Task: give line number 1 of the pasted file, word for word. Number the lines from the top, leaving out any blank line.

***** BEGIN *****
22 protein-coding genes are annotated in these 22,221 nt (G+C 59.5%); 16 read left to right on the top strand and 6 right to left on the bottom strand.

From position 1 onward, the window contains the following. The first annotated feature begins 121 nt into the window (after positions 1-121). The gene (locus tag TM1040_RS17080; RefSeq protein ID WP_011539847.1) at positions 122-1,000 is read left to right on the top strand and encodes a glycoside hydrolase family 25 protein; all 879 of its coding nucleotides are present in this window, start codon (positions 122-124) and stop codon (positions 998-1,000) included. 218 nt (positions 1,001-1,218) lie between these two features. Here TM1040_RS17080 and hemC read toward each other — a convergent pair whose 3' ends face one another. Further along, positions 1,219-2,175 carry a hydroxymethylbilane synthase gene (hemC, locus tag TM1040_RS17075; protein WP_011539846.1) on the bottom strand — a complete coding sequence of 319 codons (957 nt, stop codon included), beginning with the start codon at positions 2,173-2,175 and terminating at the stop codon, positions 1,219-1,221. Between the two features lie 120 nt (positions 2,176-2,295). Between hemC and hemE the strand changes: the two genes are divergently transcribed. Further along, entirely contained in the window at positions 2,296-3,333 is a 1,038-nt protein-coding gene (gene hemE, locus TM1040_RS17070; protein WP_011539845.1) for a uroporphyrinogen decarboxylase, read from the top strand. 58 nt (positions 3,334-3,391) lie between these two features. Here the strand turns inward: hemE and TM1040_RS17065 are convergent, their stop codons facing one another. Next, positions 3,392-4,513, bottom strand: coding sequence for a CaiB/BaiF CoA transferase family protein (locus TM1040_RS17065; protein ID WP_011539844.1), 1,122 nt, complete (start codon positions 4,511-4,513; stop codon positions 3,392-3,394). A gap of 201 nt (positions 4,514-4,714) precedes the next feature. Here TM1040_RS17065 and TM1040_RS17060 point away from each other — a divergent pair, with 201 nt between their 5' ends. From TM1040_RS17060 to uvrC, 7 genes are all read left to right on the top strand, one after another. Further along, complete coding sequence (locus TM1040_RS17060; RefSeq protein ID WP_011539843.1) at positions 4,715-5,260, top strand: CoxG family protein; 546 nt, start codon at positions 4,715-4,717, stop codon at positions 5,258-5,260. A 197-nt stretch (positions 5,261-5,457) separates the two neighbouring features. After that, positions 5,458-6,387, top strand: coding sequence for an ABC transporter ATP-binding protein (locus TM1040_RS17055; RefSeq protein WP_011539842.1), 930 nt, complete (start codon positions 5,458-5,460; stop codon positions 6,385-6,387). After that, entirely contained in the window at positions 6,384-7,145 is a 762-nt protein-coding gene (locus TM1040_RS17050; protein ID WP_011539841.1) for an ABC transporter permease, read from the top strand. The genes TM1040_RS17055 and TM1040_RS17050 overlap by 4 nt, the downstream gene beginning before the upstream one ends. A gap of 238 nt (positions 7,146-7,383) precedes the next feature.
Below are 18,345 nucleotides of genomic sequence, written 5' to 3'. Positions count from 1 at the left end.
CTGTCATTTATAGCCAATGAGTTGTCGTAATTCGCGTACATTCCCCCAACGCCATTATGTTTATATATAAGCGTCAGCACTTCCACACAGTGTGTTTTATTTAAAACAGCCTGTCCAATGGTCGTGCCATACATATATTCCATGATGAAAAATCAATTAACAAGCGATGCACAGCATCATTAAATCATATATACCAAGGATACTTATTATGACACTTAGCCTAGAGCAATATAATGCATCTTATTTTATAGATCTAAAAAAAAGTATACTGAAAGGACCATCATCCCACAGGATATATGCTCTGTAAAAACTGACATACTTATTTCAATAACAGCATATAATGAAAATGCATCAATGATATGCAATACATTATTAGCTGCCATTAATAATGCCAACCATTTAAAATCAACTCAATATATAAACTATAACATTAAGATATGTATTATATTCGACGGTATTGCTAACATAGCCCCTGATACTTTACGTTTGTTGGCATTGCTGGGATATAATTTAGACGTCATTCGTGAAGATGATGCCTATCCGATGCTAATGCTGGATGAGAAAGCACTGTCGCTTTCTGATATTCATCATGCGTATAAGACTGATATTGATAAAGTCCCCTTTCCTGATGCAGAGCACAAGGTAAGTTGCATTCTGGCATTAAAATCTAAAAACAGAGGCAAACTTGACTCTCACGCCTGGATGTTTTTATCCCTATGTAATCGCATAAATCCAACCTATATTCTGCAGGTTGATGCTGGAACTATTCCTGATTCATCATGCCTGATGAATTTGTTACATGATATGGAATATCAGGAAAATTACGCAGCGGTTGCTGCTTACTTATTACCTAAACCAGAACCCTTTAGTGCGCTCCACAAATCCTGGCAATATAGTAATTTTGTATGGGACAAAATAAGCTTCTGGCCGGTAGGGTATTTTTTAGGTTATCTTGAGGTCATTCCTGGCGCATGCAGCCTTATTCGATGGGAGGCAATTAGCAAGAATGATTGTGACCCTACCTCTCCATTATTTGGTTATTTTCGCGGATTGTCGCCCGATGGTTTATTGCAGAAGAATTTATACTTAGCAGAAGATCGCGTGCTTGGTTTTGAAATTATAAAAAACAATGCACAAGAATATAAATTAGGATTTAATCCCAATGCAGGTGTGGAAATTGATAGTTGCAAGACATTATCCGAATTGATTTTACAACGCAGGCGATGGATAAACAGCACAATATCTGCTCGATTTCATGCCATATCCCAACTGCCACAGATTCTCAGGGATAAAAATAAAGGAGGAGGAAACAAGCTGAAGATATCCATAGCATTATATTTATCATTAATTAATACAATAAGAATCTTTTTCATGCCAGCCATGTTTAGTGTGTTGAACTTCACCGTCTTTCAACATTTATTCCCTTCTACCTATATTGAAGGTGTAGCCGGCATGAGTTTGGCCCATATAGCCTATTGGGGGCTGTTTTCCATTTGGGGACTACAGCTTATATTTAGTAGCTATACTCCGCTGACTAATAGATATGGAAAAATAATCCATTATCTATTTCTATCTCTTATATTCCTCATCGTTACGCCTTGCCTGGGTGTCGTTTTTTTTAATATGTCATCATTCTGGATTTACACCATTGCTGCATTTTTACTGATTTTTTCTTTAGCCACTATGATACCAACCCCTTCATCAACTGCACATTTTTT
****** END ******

22 protein-coding genes are annotated in these 22,221 nt (G+C 59.5%); 16 read left to right on the top strand and 6 right to left on the bottom strand.